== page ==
What used to be a boys’ club is now evolving into a meritocracy: Krutika Lal

We, at Adgully, have always saluted and honoured women managers and leaders across diverse fields. W-SUITE is a special initiative from Adgully that has been turning the spotlight on some of the most remarkable women achievers in M&E, Advertising, Marketing, PR and Communications industry. In the refurbished series, we seek to find out how women leaders have been managing their teams and work as well as how they have been navigating through the toughest and most challenging times brought about by the global pandemic.

In conversation with Adgully, Krutika Lal, Co-Founder & CMO, Aretto, speaks about unprecedented growth of female entrepreneurs during the pandemic period, learning about adaptation and perseverance from the challenging times, the unbiased opportunity for all, and more.

How do you think the role and scope of women leaders have widened in the current market ecosystem?

The current generation of leaders has seen an unprecedented growth of female entrepreneurs in India, where they support and motivate one another to put their best foot forward. Seeing this progress every day is quite endearing and motivating. We live in exciting times today, which is a culmination of many factors – timing, education, support systems, and a will to make it big in life. What used to be a boys’ club is now evolving into a meritocracy. 

What has been your major learning from the pandemic period?

The pandemic period, more than anything else, taught each of us to adapt and persevere. It helped us refocus our priorities, and learn resilience. The one thing my mother and my grandmother fed into my brain from the very start is the importance of financial independence. It doesn’t matter where you come from or how much money your parents may have; your financial independence is of utmost importance. I think the pandemic gave many women the time and opportunity to commence their entrepreneurial journey by feeding into their various talents and skills, and thereby gain some level of financial independence.

What is your mantra for maintaining a successful work-life balance in the new normal? According to you, what makes women the best in crisis management?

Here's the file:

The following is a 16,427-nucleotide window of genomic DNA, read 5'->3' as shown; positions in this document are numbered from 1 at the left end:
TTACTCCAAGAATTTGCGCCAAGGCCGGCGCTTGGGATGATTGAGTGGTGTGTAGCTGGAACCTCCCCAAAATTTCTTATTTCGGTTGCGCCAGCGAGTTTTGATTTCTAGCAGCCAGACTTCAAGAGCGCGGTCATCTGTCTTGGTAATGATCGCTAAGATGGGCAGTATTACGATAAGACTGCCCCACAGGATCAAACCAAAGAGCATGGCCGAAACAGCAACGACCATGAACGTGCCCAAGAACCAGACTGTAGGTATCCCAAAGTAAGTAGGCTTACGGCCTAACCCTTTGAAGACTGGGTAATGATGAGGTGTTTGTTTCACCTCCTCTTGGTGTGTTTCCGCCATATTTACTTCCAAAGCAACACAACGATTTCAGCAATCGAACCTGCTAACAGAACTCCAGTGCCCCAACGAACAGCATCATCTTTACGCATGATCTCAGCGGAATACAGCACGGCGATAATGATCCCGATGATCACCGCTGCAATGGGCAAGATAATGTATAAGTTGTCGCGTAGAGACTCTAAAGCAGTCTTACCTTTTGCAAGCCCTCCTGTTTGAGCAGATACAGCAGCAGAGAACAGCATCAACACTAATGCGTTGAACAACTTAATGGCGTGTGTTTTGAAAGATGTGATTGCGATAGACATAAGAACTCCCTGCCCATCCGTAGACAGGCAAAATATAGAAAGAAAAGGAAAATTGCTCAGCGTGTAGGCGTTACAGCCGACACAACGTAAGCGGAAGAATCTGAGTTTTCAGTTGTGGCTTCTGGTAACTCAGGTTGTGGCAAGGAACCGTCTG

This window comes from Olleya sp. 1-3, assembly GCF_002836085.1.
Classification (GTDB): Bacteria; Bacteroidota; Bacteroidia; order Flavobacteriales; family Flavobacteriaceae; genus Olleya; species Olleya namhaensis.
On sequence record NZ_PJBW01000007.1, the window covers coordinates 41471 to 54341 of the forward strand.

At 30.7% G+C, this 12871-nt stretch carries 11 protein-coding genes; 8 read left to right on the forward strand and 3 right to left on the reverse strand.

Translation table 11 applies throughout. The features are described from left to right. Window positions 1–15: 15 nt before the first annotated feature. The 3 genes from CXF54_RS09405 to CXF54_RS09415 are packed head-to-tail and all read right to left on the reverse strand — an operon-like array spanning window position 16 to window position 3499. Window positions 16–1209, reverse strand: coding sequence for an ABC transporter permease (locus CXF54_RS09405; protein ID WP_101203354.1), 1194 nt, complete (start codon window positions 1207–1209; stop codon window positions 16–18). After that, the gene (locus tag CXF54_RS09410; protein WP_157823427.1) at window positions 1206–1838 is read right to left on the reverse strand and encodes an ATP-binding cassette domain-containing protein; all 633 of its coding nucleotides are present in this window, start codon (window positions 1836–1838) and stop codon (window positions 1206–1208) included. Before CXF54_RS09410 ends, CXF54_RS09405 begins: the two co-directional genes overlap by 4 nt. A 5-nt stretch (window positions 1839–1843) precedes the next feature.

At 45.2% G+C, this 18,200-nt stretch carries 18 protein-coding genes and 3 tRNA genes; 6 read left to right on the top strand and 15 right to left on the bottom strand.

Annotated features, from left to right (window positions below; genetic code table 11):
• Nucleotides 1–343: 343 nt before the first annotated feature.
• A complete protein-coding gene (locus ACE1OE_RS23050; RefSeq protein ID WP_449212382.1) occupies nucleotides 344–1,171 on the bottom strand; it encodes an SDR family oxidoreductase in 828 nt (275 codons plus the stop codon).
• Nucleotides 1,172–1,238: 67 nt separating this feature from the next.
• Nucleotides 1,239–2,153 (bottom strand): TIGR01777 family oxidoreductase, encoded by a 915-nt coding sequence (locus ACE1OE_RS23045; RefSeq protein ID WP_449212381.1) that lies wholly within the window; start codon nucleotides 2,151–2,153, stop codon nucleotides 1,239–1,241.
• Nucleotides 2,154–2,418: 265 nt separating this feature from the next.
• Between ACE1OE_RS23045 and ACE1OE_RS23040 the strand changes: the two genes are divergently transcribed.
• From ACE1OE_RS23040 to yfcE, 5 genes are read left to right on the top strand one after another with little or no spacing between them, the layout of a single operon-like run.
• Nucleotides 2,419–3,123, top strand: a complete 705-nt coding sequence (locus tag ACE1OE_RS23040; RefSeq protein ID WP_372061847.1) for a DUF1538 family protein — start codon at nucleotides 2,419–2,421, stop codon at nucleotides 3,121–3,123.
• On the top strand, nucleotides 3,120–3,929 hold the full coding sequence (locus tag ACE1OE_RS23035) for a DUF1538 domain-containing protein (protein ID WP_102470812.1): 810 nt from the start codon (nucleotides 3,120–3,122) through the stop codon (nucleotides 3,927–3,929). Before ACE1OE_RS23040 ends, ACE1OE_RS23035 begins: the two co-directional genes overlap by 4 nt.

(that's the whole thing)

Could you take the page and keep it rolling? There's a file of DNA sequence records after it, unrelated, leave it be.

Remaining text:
Women in business, despite all the support from the ecosystem, have to put in extra effort to prove their mettle. I wouldn’t say it is a balancing act; it’s about putting your skin in the game and being excited about the unknown challenges that come along the way. I give both my work and myself 100%. But one is bound to take away from the other. A perfect balance is rather idealistic. 

When it comes to being the best at crisis management, women have been multi-taskers since time immemorial, balancing multiple aspects of their lives and adapting on the go. Putting out fires is what we do. The beauty is in our unmatched dedication, drive, compassion, and will to succeed. I guess we have to keep at it, right? So, we can inspire every aspiring woman in business to stand their ground, make mistakes, learn, grow, and succeed in whatever they do!

What are the five most effective leadership lessons that you have learned?

  • Delegation -When I first started, it was impossible for me to delegate because I’d always rather do most things myself. None of us trusts anybody to do a better job than us. However, as a leader, delegation is key. It’s not a practical use of your time to do everything yourself. It’s also the only way to ensure growth. As a leader, you must LEAD. That can often mean letting people make mistakes and learn from them because that’s the only way they’ll grow too. 
  • Adaptability and resilience -Life is going to throw curve ball after curve ball at you. While you may be able to dodge a few, there will be a few that will hit you. In that scenario, you may wobble, shake, or even fall, but you must adapt. It is important to get up and find it in yourself to effectively move on and manage the crisis. Don’t just stay down. 
  • The importance of creativity in problem-solving - Every time you are presented with a problem, you need to find the best possible solution. To effectively problem solve, you will often need to get creative. Solutions don’t just present themselves unless you try to find them. 
  • Staying open to Criticism -Even as a leader, you are going to be wrong sometimes or even simply criticised. In those moments, it is important to keep an open mind, absorb what will add value, and filter out what may not. 
  • Being level-headed and patient - As a leader, it is on you to ensure that no matter what comes your way, you maintain a calm demeanour. The rest of the team’s attitude depends on you. Your team is always going to bank on you to get them through tough situations. If you panic and waver, so will the rest of the team. As Lee Iacocca once said, “The speed of the boss becomes the speed of the team.”

Gender sensitivity and inclusion in the new normal – how can organisations effectively encourage and groom women leaders in challenging times?

Challenging times call for empathy, sensitivity, and understanding, not based on gender alone, but towards people in general. Encourage and groom purely based on talent, skill, and potential. Keep gender away from decision-making. Inclusivity is not about extra opportunity; it is simply about equal opportunity. It is more challenging for women to gain recognition and equal standing when the environment is not one of equality. Ensuring that the women in your organisation are not dismissed and their talent isn’t ignored, based on their gender, is the only real way to encourage them effectively.


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